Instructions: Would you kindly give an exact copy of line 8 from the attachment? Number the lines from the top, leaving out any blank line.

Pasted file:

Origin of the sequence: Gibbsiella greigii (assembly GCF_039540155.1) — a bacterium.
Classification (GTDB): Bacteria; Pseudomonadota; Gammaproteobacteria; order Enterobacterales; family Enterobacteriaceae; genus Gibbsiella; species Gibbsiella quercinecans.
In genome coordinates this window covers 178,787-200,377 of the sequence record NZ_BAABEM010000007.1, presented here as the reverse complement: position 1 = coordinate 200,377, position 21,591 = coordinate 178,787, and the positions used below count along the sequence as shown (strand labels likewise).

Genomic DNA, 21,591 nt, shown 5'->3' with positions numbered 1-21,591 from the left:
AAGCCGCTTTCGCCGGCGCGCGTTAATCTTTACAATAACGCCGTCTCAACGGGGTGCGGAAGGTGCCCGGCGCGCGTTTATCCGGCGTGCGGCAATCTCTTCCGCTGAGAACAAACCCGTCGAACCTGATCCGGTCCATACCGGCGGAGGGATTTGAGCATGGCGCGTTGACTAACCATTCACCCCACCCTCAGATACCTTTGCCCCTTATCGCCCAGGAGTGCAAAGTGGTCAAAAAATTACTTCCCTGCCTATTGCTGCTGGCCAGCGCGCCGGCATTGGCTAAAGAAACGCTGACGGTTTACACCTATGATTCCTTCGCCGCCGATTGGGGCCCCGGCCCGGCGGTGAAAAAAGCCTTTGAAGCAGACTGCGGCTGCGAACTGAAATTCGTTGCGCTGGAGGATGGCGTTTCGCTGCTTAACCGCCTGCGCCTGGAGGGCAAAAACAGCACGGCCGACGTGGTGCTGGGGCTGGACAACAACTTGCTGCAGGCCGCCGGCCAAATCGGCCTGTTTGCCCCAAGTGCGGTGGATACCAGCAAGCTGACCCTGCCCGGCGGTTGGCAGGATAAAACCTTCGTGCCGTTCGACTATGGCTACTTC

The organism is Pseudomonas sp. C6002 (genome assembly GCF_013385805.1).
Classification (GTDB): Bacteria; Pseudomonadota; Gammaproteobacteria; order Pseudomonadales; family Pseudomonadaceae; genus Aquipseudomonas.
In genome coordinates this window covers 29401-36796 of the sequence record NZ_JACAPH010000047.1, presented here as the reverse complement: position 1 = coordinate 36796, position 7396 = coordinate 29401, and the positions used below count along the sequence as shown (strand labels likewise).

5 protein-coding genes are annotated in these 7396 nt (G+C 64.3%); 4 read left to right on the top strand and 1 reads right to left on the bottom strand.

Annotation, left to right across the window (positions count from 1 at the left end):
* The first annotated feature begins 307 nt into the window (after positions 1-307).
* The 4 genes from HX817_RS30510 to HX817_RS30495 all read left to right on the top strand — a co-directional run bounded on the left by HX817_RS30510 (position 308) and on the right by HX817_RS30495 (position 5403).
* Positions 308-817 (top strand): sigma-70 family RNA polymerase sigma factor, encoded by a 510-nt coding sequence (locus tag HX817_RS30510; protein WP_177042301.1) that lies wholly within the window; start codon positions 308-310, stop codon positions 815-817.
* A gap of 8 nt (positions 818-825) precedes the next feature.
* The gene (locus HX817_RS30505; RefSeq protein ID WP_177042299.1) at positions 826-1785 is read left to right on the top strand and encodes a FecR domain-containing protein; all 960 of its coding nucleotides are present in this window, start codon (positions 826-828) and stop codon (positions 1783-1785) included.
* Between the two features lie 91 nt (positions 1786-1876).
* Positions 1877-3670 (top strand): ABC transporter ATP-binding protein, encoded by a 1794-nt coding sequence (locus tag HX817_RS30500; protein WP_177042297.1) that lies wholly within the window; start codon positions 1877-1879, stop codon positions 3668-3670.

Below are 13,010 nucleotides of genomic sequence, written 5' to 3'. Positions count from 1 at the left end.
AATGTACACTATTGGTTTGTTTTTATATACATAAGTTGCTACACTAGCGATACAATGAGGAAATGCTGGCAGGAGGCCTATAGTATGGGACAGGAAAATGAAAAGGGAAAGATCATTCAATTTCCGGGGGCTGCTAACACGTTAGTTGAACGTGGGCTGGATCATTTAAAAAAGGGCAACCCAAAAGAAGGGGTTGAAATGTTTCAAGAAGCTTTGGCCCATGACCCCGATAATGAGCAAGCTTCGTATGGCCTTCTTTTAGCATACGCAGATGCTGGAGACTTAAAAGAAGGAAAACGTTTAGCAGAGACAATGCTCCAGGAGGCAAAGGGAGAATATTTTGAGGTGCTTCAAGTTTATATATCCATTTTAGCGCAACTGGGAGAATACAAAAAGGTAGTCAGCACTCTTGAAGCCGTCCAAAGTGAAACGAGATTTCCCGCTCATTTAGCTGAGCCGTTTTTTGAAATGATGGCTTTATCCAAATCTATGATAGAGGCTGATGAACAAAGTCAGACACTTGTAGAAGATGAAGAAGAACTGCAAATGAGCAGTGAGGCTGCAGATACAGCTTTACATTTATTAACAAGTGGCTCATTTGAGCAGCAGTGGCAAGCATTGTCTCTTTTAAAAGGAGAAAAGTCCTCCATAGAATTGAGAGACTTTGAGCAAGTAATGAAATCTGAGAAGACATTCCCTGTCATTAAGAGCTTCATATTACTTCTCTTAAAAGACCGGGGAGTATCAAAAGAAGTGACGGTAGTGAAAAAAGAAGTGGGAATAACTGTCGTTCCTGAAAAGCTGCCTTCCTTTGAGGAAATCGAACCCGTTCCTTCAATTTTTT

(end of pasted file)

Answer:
In genome coordinates this window covers 29401-36796 of the sequence record NZ_JACAPH010000047.1, presented here as the reverse complement: position 1 = coordinate 36796, position 7396 = coordinate 29401, and the positions used below count along the sequence as shown (strand labels likewise).